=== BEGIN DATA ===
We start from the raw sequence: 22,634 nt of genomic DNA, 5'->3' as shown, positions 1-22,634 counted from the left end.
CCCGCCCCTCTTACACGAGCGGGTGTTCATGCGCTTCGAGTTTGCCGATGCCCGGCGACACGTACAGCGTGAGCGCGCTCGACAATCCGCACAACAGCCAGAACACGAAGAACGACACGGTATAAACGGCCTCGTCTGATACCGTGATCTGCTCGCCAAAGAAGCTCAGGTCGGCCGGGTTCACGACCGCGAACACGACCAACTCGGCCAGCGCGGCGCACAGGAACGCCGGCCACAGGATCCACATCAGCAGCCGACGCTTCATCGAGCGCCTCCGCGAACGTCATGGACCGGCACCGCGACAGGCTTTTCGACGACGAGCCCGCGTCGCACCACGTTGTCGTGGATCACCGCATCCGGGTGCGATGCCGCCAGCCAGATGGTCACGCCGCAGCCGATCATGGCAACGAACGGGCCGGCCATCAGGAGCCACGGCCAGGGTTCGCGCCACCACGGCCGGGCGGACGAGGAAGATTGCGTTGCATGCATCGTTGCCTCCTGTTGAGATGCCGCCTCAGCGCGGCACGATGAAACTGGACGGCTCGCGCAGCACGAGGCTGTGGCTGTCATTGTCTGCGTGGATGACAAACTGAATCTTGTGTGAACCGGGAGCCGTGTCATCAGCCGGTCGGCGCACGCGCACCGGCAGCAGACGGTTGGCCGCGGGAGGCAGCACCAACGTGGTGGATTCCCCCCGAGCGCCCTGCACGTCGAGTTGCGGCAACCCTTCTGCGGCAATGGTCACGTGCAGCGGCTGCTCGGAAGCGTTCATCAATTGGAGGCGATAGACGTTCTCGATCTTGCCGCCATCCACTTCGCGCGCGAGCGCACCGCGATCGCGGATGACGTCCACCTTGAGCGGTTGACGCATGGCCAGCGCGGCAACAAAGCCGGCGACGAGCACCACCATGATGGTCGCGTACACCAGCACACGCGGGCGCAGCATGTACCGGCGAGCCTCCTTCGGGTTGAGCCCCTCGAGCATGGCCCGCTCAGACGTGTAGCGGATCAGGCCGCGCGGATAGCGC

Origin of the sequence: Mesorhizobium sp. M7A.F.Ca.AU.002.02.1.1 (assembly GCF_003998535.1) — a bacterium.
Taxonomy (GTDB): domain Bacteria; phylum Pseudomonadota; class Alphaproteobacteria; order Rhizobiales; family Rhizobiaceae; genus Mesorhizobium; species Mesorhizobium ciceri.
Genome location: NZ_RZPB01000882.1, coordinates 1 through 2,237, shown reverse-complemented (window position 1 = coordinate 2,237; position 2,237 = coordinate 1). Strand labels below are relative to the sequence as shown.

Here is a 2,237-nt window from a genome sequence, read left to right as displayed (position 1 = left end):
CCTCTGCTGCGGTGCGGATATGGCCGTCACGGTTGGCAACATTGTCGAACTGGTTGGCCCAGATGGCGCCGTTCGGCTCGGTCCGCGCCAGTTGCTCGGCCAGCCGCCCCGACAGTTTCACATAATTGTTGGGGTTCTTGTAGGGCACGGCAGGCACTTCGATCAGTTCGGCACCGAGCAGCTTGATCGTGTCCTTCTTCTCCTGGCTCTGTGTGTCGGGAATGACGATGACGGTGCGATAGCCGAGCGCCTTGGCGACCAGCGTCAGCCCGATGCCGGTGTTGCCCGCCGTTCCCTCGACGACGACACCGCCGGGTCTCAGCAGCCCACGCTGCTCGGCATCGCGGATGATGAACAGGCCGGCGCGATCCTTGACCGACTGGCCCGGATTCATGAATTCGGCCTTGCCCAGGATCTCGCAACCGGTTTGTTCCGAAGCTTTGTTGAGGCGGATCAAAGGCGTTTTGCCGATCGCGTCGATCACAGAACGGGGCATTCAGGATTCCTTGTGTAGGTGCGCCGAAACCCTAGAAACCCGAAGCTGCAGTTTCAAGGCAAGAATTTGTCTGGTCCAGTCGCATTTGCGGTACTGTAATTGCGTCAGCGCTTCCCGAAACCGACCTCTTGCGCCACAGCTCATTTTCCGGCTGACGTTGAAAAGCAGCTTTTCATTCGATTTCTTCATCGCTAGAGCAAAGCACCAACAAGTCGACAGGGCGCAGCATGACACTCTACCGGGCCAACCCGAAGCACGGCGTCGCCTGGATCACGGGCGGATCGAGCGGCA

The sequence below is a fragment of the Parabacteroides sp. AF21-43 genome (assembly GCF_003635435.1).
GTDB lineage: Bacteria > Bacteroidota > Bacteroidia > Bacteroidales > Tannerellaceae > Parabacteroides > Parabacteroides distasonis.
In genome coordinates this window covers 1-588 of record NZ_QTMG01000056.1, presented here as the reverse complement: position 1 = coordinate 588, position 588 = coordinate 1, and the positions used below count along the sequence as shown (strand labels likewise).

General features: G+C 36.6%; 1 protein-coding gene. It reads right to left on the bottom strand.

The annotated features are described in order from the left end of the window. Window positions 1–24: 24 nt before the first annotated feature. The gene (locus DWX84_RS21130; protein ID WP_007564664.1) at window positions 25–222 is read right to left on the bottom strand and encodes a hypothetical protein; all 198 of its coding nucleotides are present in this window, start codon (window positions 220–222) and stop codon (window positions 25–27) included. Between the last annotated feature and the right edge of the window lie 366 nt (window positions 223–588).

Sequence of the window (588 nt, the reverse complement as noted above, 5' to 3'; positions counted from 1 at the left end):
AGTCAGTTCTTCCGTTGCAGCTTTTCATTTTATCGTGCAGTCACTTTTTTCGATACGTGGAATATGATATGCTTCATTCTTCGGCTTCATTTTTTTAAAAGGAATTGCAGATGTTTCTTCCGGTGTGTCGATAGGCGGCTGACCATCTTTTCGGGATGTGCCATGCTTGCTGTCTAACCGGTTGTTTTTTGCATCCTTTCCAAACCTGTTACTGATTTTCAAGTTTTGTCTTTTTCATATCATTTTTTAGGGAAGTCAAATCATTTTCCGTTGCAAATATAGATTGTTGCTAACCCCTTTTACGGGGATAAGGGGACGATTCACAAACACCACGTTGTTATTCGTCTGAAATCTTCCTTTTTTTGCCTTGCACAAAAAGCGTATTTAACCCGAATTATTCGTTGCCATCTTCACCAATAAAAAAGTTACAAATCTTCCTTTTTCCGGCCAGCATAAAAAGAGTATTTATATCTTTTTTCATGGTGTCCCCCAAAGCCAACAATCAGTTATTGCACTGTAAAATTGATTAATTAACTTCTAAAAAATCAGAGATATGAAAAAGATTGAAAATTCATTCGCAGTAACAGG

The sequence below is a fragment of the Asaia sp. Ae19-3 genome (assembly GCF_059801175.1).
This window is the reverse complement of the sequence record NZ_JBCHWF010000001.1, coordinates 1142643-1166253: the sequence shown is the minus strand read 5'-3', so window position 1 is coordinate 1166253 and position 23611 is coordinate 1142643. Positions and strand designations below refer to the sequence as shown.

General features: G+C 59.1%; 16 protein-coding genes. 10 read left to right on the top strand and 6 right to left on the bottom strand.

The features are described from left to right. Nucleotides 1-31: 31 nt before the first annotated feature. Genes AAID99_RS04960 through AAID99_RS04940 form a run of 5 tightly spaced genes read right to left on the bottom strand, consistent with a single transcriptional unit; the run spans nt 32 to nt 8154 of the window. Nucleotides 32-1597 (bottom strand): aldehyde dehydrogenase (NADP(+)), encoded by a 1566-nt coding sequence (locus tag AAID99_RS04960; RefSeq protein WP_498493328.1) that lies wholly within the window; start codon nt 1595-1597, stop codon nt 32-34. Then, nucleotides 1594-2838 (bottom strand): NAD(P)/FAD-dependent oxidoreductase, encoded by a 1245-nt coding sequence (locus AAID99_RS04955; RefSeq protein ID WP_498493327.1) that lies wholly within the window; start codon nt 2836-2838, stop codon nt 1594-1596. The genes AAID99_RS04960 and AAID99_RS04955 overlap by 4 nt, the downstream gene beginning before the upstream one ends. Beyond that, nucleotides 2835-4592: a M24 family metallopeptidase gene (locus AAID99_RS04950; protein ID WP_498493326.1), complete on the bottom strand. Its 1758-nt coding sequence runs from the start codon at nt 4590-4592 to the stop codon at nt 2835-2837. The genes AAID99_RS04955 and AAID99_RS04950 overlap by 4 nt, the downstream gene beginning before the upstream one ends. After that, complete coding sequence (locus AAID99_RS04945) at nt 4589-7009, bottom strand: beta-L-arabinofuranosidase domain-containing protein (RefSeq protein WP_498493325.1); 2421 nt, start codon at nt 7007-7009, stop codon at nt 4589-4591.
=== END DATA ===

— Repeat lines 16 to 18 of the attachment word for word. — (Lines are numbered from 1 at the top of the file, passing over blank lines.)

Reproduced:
This window is the reverse complement of the sequence record NZ_JBCHWF010000001.1, coordinates 1142643-1166253: the sequence shown is the minus strand read 5'-3', so window position 1 is coordinate 1166253 and position 23611 is coordinate 1142643. Positions and strand designations below refer to the sequence as shown.

General features: G+C 59.1%; 16 protein-coding genes. 10 read left to right on the top strand and 6 right to left on the bottom strand.

The features are described from left to right. Nucleotides 1-31: 31 nt before the first annotated feature. Genes AAID99_RS04960 through AAID99_RS04940 form a run of 5 tightly spaced genes read right to left on the bottom strand, consistent with a single transcriptional unit; the run spans nt 32 to nt 8154 of the window. Nucleotides 32-1597 (bottom strand): aldehyde dehydrogenase (NADP(+)), encoded by a 1566-nt coding sequence (locus tag AAID99_RS04960; RefSeq protein WP_498493328.1) that lies wholly within the window; start codon nt 1595-1597, stop codon nt 32-34. Then, nucleotides 1594-2838 (bottom strand): NAD(P)/FAD-dependent oxidoreductase, encoded by a 1245-nt coding sequence (locus AAID99_RS04955; RefSeq protein ID WP_498493327.1) that lies wholly within the window; start codon nt 2836-2838, stop codon nt 1594-1596. The genes AAID99_RS04960 and AAID99_RS04955 overlap by 4 nt, the downstream gene beginning before the upstream one ends. Beyond that, nucleotides 2835-4592: a M24 family metallopeptidase gene (locus AAID99_RS04950; protein ID WP_498493326.1), complete on the bottom strand. Its 1758-nt coding sequence runs from the start codon at nt 4590-4592 to the stop codon at nt 2835-2837. The genes AAID99_RS04955 and AAID99_RS04950 overlap by 4 nt, the downstream gene beginning before the upstream one ends. After that, complete coding sequence (locus AAID99_RS04945) at nt 4589-7009, bottom strand: beta-L-arabinofuranosidase domain-containing protein (RefSeq protein WP_498493325.1); 2421 nt, start codon at nt 7007-7009, stop codon at nt 4589-4591.